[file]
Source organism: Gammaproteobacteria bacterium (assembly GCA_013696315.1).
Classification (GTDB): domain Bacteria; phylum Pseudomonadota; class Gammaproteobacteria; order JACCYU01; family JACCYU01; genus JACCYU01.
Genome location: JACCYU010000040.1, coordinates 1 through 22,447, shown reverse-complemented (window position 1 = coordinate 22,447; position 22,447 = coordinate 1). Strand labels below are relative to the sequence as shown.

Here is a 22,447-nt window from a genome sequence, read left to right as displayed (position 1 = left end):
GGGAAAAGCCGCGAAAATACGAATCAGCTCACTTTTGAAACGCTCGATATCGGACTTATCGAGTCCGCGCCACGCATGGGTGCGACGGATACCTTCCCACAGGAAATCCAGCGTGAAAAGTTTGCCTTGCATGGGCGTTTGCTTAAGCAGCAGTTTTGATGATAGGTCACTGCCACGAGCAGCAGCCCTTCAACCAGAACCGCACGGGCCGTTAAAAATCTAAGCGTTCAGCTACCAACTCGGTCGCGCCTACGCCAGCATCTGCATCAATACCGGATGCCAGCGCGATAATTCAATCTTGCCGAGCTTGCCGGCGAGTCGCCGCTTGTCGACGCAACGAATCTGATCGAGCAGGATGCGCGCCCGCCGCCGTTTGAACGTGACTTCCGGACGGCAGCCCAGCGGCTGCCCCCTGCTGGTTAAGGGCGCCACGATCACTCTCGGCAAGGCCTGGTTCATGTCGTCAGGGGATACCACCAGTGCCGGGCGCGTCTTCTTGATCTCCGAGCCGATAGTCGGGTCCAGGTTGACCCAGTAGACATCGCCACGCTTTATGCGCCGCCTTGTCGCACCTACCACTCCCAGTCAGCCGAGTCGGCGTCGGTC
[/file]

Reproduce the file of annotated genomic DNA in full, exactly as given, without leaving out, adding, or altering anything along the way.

Source organism: Gammaproteobacteria bacterium (assembly GCA_013696315.1).
Classification (GTDB): domain Bacteria; phylum Pseudomonadota; class Gammaproteobacteria; order JACCYU01; family JACCYU01; genus JACCYU01.
Genome location: JACCYU010000040.1, coordinates 1 through 22,447, shown reverse-complemented (window position 1 = coordinate 22,447; position 22,447 = coordinate 1). Strand labels below are relative to the sequence as shown.

Here is a 22,447-nt window from a genome sequence, read left to right as displayed (position 1 = left end):
GGGAAAAGCCGCGAAAATACGAATCAGCTCACTTTTGAAACGCTCGATATCGGACTTATCGAGTCCGCGCCACGCATGGGTGCGACGGATACCTTCCCACAGGAAATCCAGCGTGAAAAGTTTGCCTTGCATGGGCGTTTGCTTAAGCAGCAGTTTTGATGATAGGTCACTGCCACGAGCAGCAGCCCTTCAACCAGAACCGCACGGGCCGTTAAAAATCTAAGCGTTCAGCTACCAACTCGGTCGCGCCTACGCCAGCATCTGCATCAATACCGGATGCCAGCGCGATAATTCAATCTTGCCGAGCTTGCCGGCGAGTCGCCGCTTGTCGACGCAACGAATCTGATCGAGCAGGATGCGCGCCCGCCGCCGTTTGAACGTGACTTCCGGACGGCAGCCCAGCGGCTGCCCCCTGCTGGTTAAGGGCGCCACGATCACTCTCGGCAAGGCCTGGTTCATGTCGTCAGGGGATACCACCAGTGCCGGGCGCGTCTTCTTGATCTCCGAGCCGATAGTCGGGTCCAGGTTGACCCAGTAGACATCGCCACGCTTTATGCGCCGCCTTGTCGCACCTACCACTCCCAGTCAGCCGAGTCGGCGTCGGTC